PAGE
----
Joint Venture

In Reefer Madness, New Line scores some killer weed

Jun 9, 2004 at 4:00 am
It's 1936, and there's a growing terror on the streets, worse than jazz, more insidious than communism. It's marijuana. One puff can lead to a life of depravity, murder and bad manners. The movie Reefer Madness was created to put the fear of reefer into American minds. The musical Reefer Madness was created to put those minds at ease, poking fun at the Roosevelt era's demonization of the drug. Kevin Murphy's sly lyrics and Dan Studney's music are the highlights of New Line Theatre's mostly hilarious telling of this cautionary tale.

Warning us of the horrors to come, the Lecturer (Tom Conway) introduces the viewer to Jimmy Harper (Percy Rodriguez) and Mary Lane (Amanda Butcher), naive high-school sweethearts in the vein of Our Town's George and Emily. Butcher is perky in pink, with a sweet voice that matches her face; Rodriguez is bow-tied and baby-faced. Their duet, in which they imagine a happy ending for Romeo and Juliet, scores laughs with its over-the-top sappiness. Enter the weed pusher, Jack (played with oily confidence by Jeff Pruett) and his girlfriend Mae (Susan Arnold Marks), a down-on-her-luck under-his-thumb doormat whose good intentions go up in smoke. Marks makes both her "addiction" and her struggle against Jack believable.

The evil of Jack's reefer den is pitted against the apparent goodness of the "Five-and-Dime," where Jimmy and Mary are scheduled to meet. Like the big bad wolf, Jack slinks to the store, looking for a new victim. Before he succeeds in luring Jimmy to his evil empire, he leads the teens in a snappy jitterbug number (dancing drug dealers -- who knew?). Back in Jack's lair, Jimmy takes a puff and is immediately stripped to his underwear and taken away for a "carnal carnival" (nicely rhymed with "bacchanal"). One puff, the Lecturer points out, was all it took to "transform Jimmy from a good egg to a bad apple."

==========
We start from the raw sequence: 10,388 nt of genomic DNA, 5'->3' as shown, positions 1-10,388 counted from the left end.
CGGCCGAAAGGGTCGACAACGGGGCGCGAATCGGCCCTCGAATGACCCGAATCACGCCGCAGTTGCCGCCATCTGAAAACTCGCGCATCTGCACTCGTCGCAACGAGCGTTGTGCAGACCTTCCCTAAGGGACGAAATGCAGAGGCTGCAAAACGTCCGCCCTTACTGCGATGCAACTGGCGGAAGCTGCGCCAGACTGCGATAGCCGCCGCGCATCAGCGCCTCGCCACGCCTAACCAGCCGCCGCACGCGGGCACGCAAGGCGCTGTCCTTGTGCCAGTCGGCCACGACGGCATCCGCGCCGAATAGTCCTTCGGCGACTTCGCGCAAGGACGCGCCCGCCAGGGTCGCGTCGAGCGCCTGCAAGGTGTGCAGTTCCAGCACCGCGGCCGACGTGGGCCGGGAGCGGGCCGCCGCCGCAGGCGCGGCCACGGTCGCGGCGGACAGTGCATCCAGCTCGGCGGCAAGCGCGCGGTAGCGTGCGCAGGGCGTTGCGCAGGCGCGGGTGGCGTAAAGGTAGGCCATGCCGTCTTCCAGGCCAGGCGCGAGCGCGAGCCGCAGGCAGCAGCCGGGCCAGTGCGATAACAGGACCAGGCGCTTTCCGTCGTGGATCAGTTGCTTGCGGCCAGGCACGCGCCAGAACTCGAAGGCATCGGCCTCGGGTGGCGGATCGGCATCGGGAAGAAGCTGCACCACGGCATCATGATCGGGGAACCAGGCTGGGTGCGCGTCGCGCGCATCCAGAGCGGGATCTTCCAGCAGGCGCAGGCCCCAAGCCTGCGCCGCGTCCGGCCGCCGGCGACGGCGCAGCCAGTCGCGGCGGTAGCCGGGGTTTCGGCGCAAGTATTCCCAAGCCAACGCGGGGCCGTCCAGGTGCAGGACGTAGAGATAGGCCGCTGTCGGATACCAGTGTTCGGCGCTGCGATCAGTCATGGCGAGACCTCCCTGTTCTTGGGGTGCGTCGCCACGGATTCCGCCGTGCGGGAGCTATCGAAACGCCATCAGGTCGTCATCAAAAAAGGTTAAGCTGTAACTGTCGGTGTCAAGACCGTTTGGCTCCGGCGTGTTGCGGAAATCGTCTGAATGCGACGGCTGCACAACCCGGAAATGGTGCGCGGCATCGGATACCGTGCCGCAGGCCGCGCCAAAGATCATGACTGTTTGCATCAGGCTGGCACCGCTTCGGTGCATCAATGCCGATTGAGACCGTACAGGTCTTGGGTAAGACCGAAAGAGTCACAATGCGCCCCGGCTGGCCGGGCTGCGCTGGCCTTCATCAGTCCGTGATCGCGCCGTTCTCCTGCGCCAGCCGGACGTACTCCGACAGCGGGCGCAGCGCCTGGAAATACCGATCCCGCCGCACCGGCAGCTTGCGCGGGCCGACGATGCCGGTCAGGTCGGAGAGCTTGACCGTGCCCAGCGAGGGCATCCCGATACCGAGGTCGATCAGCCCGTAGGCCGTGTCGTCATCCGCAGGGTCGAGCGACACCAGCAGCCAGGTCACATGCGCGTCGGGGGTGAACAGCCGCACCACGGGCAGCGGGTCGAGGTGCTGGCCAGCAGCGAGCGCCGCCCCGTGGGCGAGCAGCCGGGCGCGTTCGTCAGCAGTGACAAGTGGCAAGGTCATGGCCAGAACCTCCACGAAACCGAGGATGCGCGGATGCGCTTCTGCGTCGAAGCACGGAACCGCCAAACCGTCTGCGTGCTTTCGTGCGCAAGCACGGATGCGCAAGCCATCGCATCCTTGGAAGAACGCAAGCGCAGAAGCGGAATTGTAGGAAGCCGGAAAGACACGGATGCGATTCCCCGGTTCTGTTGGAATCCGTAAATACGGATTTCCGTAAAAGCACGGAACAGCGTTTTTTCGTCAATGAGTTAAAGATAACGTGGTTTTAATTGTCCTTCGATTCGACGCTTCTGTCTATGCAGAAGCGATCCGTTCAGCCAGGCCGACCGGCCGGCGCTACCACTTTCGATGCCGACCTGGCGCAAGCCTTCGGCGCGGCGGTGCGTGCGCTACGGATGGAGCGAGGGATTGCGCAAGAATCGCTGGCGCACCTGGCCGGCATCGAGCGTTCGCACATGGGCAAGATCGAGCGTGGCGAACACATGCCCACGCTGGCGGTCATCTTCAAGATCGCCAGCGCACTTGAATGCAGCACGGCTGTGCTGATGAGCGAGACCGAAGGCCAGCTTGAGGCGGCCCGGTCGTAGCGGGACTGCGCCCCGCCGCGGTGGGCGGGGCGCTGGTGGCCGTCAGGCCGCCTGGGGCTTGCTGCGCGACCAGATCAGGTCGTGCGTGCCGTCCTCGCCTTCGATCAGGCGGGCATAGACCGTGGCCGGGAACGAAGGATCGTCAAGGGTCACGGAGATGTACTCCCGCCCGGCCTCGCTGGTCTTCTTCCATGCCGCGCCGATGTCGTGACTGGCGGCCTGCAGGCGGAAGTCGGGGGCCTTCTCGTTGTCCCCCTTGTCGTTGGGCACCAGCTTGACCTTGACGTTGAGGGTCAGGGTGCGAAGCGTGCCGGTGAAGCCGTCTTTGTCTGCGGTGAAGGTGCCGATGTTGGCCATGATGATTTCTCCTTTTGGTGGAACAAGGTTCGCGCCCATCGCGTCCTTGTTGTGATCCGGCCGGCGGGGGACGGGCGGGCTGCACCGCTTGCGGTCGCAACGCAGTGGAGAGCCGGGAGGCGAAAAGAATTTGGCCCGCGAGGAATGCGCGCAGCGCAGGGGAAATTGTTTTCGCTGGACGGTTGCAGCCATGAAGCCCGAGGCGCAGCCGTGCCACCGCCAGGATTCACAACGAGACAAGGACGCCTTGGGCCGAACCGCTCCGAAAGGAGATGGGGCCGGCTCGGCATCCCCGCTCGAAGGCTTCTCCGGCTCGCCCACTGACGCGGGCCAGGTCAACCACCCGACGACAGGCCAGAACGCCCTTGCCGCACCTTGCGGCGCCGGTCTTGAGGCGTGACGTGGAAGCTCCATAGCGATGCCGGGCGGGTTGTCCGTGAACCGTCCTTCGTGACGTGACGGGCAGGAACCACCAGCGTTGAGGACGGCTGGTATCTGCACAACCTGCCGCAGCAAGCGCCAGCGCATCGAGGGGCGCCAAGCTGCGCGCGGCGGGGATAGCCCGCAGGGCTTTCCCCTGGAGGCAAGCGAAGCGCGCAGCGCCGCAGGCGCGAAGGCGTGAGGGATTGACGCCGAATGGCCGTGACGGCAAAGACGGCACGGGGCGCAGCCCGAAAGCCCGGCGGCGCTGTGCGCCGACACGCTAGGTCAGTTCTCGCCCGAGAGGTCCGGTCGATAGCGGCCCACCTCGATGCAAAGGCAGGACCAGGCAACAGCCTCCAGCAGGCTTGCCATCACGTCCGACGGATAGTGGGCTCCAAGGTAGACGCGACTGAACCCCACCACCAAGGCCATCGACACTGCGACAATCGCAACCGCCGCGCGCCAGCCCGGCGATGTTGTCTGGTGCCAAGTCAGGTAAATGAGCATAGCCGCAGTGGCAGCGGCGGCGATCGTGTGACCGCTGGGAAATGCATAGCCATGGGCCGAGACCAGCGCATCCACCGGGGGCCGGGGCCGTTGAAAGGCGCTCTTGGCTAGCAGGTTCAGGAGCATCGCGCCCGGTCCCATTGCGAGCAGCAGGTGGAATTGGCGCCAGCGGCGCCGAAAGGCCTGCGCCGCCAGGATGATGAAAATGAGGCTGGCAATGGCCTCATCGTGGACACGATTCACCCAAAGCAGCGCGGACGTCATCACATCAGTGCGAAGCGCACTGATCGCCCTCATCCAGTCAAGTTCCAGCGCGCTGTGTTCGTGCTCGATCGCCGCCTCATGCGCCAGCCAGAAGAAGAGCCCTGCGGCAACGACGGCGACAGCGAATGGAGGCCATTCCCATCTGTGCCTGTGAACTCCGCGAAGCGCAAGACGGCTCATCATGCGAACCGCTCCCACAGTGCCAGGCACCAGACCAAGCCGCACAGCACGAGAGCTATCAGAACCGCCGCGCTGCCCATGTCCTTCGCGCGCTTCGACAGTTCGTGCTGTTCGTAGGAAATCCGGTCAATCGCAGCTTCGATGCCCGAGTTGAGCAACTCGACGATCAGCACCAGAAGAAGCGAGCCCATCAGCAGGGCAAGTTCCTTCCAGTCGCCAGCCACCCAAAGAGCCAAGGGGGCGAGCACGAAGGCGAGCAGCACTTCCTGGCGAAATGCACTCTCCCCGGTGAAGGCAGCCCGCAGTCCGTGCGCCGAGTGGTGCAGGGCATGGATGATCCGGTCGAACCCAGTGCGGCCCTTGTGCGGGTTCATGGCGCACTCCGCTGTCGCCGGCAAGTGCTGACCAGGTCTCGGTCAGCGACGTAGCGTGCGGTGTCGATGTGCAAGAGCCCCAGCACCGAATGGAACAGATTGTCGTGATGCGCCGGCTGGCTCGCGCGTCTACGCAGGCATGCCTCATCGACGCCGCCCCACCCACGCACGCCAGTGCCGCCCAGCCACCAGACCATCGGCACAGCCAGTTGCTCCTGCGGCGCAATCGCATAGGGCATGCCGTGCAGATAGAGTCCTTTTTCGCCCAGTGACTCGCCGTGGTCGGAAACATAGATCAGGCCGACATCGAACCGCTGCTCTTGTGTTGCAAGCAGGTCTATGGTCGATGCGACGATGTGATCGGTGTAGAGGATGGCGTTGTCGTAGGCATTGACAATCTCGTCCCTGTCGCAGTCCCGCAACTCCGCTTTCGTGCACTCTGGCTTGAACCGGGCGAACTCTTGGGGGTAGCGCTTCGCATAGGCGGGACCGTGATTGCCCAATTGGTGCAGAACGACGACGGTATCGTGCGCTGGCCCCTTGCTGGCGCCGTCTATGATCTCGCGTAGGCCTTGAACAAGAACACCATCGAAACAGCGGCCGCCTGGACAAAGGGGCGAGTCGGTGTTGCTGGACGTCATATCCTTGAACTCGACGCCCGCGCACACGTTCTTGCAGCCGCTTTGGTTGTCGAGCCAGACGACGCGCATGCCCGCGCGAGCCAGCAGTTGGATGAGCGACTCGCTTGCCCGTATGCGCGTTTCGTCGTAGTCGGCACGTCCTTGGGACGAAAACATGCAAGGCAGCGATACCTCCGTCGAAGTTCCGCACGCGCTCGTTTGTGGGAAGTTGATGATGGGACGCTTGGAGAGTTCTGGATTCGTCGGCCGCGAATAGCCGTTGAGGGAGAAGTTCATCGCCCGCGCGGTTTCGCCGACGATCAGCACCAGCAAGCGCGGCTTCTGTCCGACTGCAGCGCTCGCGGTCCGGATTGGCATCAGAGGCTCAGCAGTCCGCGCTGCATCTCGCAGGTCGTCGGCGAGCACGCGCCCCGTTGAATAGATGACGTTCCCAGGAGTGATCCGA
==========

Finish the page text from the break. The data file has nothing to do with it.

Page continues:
More groan-inducing rhymes are on tap in Mary's prayerful ballad "Lonely Pew." "The wafers don't taste so great/ They don't transubstantiate," she croons. Her woeful cries lead to the hilarious highlight of Act One: the appearance of Jesus as a lounge singer intent on saving Jimmy's soul. In delightful double-deity work, Pruett also plays God's son, wearing a laughably awful wig and beard. Backed by a chorus line of singing nuns (including the beatific Colin DeVaughan), they do a kind of Christ and the Anti-Temptations routine, urging Jimmy to "Give up the marijuana/This comes straight from the Madonna." But it takes more than Christ's choral crusade to convince Jimmy to stop -- it's not until he accidentally kills an old man while out joyriding that he realizes his need to escape Jack's evil weed.

The biggest topic of discussion during intermission was what the actors were really smoking onstage, as the authentic aroma of their cigarettes led to some lively debates about their contents. And in Act Two, the Smell-O-Rama continues: The evil drug leads to murder, cannibalism and the awakening of Mary's inner dominatrix. Jesus returns, working the audience ("Body of me, body of me!" he calls as he tosses wafers to the crowd), and Mae finally escapes Jack's clutches to save Jimmy from being executed for a murder he didn't commit -- or does she? The somber Lecturer insists that when reefer is involved, there can be no happy ending. He restages the finale, urging Americans everywhere to "tell your children, fight the madness, save our country!"

Standouts in the ensemble include Nicholas Kelly and Gypsy Brown. Kelly sings a side-splitting lullaby (as a baby), and Brown's golden voice adds shine to every musical number. It's unfortunate that the company needs body microphones in order to be heard over the amplified music -- the lyrics are crystal clear, but the visual effect is distracting. Director Scott Miller uses the wide stage effectively, but the pacing during dialogue doesn't match the crisp energy of the songs. Robin Berger's choreography is humorously snappy; combined with the fun songs, they happily critique the silly things Americans fear.